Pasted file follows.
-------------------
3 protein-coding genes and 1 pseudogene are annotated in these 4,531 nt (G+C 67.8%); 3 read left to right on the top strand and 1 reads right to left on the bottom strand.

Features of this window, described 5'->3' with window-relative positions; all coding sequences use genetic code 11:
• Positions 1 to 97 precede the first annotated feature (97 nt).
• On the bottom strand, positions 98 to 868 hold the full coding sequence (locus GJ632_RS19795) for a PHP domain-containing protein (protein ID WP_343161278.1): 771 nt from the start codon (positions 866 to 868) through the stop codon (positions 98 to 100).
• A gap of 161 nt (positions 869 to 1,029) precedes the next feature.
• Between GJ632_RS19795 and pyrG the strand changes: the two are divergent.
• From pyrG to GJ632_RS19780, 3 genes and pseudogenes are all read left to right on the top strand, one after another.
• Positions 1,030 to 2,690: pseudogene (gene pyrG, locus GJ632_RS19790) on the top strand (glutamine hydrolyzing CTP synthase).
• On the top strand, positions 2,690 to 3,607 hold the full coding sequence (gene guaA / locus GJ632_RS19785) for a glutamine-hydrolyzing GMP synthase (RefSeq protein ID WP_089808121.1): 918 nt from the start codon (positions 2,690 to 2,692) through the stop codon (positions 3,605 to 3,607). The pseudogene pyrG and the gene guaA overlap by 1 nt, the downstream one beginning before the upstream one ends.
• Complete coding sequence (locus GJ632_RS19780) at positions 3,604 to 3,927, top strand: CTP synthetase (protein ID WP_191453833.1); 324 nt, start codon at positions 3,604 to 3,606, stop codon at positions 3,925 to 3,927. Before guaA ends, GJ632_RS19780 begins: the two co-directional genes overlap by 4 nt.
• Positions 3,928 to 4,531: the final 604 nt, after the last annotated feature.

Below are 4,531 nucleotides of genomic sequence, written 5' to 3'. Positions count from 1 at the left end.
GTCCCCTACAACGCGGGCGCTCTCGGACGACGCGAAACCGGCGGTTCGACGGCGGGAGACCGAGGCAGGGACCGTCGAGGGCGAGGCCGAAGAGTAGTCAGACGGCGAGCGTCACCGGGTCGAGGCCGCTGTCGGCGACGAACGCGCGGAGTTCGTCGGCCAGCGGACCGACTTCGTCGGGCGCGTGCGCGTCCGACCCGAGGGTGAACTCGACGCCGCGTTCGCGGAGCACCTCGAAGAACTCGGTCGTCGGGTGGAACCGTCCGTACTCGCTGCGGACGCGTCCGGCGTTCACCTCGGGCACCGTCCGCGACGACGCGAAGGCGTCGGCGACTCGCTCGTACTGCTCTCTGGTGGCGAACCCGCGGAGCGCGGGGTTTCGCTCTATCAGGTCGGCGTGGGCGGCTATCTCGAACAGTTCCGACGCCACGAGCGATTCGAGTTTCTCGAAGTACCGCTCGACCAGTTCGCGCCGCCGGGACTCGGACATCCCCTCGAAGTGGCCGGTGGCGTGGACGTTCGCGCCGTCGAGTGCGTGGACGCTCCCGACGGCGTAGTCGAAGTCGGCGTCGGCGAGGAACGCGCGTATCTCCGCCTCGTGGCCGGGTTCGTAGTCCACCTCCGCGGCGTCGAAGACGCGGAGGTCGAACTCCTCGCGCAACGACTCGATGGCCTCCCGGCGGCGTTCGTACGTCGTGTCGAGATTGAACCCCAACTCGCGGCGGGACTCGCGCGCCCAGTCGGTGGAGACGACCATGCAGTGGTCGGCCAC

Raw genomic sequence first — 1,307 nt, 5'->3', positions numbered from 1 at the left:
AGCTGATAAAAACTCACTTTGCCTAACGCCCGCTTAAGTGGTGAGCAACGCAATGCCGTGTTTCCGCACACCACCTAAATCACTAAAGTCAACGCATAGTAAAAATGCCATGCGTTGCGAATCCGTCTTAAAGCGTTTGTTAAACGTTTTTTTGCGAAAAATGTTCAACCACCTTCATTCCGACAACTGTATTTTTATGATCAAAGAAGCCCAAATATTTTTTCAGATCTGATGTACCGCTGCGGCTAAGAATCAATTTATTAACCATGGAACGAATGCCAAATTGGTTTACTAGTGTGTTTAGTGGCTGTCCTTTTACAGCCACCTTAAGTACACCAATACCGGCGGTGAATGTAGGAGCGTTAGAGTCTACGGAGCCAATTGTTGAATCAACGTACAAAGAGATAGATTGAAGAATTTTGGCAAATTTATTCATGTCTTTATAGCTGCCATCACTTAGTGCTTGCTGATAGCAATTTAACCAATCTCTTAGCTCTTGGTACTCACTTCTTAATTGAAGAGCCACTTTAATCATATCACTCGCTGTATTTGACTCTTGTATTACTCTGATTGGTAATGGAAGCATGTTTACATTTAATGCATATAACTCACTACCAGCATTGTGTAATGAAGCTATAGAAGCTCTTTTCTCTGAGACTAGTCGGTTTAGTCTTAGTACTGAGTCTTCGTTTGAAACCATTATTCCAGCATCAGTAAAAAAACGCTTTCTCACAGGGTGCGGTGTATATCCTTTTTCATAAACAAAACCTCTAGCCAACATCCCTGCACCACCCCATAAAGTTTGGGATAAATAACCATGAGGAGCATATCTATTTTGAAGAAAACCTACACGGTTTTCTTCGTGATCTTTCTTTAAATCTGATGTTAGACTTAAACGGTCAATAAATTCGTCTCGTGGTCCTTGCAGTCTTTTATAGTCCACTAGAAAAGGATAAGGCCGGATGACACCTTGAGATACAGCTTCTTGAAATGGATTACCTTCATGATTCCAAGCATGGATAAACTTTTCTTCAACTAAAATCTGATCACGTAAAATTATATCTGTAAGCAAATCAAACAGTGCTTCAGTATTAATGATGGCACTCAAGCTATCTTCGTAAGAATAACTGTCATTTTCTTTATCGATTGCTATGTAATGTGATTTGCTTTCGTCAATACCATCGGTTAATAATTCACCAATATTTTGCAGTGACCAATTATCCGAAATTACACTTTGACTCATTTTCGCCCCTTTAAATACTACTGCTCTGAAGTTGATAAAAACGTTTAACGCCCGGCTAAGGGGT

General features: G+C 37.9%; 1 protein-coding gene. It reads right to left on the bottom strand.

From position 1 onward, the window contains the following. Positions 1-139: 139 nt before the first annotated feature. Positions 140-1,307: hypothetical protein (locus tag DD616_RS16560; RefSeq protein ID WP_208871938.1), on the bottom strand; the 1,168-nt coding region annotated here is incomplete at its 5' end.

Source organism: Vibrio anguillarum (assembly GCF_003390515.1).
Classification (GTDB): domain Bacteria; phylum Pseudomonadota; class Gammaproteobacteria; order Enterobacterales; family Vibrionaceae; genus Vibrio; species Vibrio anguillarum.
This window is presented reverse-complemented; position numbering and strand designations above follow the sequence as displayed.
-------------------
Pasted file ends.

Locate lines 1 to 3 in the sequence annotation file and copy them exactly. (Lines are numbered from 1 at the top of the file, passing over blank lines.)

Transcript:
3 protein-coding genes and 1 pseudogene are annotated in these 4,531 nt (G+C 67.8%); 3 read left to right on the top strand and 1 reads right to left on the bottom strand.

Features of this window, described 5'->3' with window-relative positions; all coding sequences use genetic code 11:
• Positions 1 to 97 precede the first annotated feature (97 nt).